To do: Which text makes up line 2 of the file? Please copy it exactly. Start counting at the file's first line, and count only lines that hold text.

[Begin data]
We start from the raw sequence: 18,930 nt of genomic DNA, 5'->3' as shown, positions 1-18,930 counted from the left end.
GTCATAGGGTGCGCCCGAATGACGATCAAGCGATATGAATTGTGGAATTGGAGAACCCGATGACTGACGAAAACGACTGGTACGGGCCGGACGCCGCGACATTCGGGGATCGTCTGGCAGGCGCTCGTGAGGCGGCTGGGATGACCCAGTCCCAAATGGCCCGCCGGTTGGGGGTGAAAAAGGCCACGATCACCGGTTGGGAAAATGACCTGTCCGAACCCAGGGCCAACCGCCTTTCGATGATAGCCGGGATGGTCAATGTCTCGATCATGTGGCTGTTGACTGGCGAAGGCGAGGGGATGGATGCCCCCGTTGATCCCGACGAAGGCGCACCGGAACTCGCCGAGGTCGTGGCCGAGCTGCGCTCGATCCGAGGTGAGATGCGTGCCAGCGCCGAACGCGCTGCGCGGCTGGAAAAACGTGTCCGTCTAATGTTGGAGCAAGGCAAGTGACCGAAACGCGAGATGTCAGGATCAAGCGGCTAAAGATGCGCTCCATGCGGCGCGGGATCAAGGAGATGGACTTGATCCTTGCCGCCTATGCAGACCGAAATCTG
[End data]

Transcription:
GTCATAGGGTGCGCCCGAATGACGATCAAGCGATATGAATTGTGGAATTGGAGAACCCGATGACTGACGAAAACGACTGGTACGGGCCGGACGCCGCGACATTCGGGGATCGTCTGGCAGGCGCTCGTGAGGCGGCTGGGATGACCCAGTCCCAAATGGCCCGCCGGTTGGGGGTGAAAAAGGCCACGATCACCGGTTGGGAAAATGACCTGTCCGAACCCAGGGCCAACCGCCTTTCGATGATAGCCGGGATGGTCAATGTCTCGATCATGTGGCTGTTGACTGGCGAAGGCGAGGGGATGGATGCCCCCGTTGATCCCGACGAAGGCGCACCGGAACTCGCCGAGGTCGTGGCCGAGCTGCGCTCGATCCGAGGTGAGATGCGTGCCAGCGCCGAACGCGCTGCGCGGCTGGAAAAACGTGTCCGTCTAATGTTGGAGCAAGGCAAGTGACCGAAACGCGAGATGTCAGGATCAAGCGGCTAAAGATGCGCTCCATGCGGCGCGGGATCAAGGAGATGGACTTGATCCTTGCCGCCTATGCAGACCGAAATCTG